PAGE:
can also be helpful to work with desire during everyday life. If one feeds
desire in everyday life, it will be stronger when one sits on the cushion
as well. One way of working with desire is "guarding the sense doors,"
that is, being aware of the pleasant stimuli entering one's experience
through the sense doors (eye, ear, nose, tongue, body/touch & mind),
being aware of how it affects one and responding with moderation.
is not necessary to banish the pleasant or the beautiful from one's life,
but it is important to be aware of desire arising from contact with the
pleasant and the beautiful.
Other names for aversion are anger, irritation, rage, fear, avoidance and
ill-will. If one is resisting, avoiding or rejecting an experience, that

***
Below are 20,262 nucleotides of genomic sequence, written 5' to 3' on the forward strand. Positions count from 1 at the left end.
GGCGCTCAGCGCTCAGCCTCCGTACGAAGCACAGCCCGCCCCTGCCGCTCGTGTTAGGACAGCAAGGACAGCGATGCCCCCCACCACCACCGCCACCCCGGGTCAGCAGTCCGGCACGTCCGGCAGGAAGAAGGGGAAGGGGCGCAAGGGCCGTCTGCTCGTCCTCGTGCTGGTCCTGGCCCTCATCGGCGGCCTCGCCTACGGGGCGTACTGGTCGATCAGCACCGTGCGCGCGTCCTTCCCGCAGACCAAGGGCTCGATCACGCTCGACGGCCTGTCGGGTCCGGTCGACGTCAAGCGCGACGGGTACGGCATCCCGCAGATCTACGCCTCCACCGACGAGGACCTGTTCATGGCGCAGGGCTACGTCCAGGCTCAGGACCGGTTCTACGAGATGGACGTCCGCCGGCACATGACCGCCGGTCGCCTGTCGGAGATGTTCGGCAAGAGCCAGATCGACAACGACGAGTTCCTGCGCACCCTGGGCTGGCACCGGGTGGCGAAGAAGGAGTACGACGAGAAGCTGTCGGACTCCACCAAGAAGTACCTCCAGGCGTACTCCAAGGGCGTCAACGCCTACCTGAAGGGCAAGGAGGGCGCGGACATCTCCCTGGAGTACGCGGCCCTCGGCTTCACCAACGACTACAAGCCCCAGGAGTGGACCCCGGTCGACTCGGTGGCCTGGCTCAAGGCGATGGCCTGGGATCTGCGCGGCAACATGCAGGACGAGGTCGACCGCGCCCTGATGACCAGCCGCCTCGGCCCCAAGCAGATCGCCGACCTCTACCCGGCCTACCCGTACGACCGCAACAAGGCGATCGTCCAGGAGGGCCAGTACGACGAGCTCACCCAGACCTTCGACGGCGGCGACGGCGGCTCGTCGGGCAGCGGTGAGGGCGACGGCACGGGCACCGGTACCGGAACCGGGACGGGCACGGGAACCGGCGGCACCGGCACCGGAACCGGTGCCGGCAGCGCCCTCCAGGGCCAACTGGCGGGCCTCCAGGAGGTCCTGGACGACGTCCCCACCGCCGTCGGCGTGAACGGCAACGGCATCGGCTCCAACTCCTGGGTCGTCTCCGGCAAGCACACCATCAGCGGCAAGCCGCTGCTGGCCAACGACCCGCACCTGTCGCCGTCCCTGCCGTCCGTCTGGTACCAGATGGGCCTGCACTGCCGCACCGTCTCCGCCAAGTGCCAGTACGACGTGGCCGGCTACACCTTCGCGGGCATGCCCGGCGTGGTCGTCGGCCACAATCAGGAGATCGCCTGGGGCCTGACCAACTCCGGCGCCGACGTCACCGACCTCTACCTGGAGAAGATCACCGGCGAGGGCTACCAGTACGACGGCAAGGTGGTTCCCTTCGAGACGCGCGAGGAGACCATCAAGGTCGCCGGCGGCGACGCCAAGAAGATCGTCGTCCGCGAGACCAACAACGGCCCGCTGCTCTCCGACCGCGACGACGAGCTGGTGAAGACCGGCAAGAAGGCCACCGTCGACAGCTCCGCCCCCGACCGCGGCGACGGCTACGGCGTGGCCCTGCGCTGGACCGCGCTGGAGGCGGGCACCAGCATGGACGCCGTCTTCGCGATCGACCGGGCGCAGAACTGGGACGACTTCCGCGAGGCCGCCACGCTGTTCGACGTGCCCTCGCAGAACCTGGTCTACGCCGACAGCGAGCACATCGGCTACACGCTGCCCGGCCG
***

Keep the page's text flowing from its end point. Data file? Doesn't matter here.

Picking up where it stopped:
with Aversion: Once
again the first step is simply to recognize that one is caught up in aversion.
If there is enough clarity it can be helpful to notice that the aversion
is distinct from the object of aversion (i.e. the thought or sensation).
Otherwise, just notice that aversion is present. Once one becomes aware
of the aversion, the most skillful response is to hold it in non-judgmental
awarenessand to maintain that awareness
until the aversion subsides. By not immediately reacting to the aversion
you can allow yourself to experience what aversion is actually like and
what the object of aversion is like. Are they pleasant experiences, unpleasant
or neutral? When you can experience what aversion is actually like, then
you create the possibility of being with it without being controlled by
it. After the aversion subsides, return to the sensations of breathing.
way of working with aversion, especially if there is not enough mindfulness
to hold the aversion in awareness, is to practice metta or loving-kindness
meditation. In this way one replaces thoughts of aversion with thoughts
of acceptance and kindness. It can also be helpful to practice compassion,